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Re: Why does resolv.conf keep changing?




On Fri, Oct 27, 2017 at 07:49:29AM -0400, Gene Heskett wrote:
On Friday 27 October 2017 03:46:27 Mart van de Wege wrote:

Roberto C. Sánchez <roberto@xxxxxxxxxx> writes:
> On Thu, Oct 26, 2017 at 12:24:32PM +0100, Darac Marjal wrote:
>> Actually, there's no need to duplicate the effort. As I understand
>> it, resolvconf is basically an optional helper program. Software
>> that automatically modifies /etc/resolv.conf should first test for
>> the presence of resolvconf (whether that be checking for the
>> configuration directory of resolvconf or checking that resolvconf
>> is running or... however resolvconf desires to be detected). If
>> resolvconf is available, the changes are co-ordinated through
>> resolvconf, otherwise, /etc/resolv.conf is modified directly.
>
> In my case resolvconf is not installed/available and I want
> resolv.conf to be left alone.  I want any other package that thinks
> it needs to modify resolv.conf to leave it along.

But there *is* a way to do that: install resolvconf.

Granted, it might be nice if resolvconf had an easier way to configure
a static setup, but as it is now packages that need to access
resolv.conf should do this through resolvconf if it is available, so
installing and configuring it *is* the right way to handle this.

Mart

I must argue against it, until as you say, resolvconf is given a well
documented way to be told to leave a "static" system alone.  Until such
time, I'll make /etc/resolv.conf a real file, and mark it
and /etc/network/interfaces immutable.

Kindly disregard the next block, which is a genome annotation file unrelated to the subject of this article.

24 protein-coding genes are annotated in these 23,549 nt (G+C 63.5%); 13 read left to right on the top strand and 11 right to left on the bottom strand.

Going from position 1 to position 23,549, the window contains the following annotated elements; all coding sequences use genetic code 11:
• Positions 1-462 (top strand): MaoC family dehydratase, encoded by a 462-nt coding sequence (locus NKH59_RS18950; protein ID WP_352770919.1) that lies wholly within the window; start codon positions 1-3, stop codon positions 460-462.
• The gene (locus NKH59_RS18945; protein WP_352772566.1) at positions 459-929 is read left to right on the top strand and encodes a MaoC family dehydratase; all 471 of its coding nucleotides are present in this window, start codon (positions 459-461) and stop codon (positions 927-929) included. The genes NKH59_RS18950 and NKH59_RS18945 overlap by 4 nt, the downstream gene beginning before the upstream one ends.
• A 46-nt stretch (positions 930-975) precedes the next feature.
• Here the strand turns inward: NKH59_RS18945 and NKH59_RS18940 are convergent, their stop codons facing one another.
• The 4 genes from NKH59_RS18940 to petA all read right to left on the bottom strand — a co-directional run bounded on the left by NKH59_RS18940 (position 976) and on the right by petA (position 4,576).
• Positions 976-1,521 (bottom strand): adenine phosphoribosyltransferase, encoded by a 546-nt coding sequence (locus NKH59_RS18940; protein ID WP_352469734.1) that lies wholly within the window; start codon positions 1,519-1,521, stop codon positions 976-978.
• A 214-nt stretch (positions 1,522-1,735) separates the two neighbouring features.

And frankly, I'm getting tired of the arguments saying it must be
installed.

Who's saying it must be installed? Maybe I've missed something, but I think the consensus in this discussion was that if you want your resolv.conf to be unmanaged/static/administrator-controlled, then don't have resolvconf installed. If you have resolvconf installed, then what's the point of neutering it with a command?

(I realise that there are some packages that come with, say, ENABLED=no in /etc/default, but that's usually there because sensible defaults are difficult, and the package needs to be configured before use. Not so with resolvconf).

Not all machines are lappy's being toted to Micky D's for
connectivity, where it /might/ make some modicum of sense IF it Just
Worked. Here, it didn't just work on a jessie install, took me around an
hour fighting with its local keyboard, to make networking work on the
jessie install, and 15 minutes to make stretch work, but there I wasn't
fighting with a kernel bug that kills keyboards and mice. So it didn't
Just Work on a stretch install.

So until such time as resolv.conf can look at /etc/network/interfaces,
and finding the "static" keyword, leave that interface alone, it will be
nuked on sight with a root rm...

If by the debian 10 release, it must be installed, them MAKE IT WORK.  My
way, so far, does that.

In my experience its a solution looking for a problem, and if it doesn't
find one, it will make one.  It's network-manager by a new name, and
just as worthless.

Cheers, Gene Heskett
--
"There are four boxes to be used in defense of liberty:
soap, ballot, jury, and ammo. Please use in that order."
-Ed Howdershelt (Author)
Genes Web page <http://geneslinuxbox.net:6309/gene>


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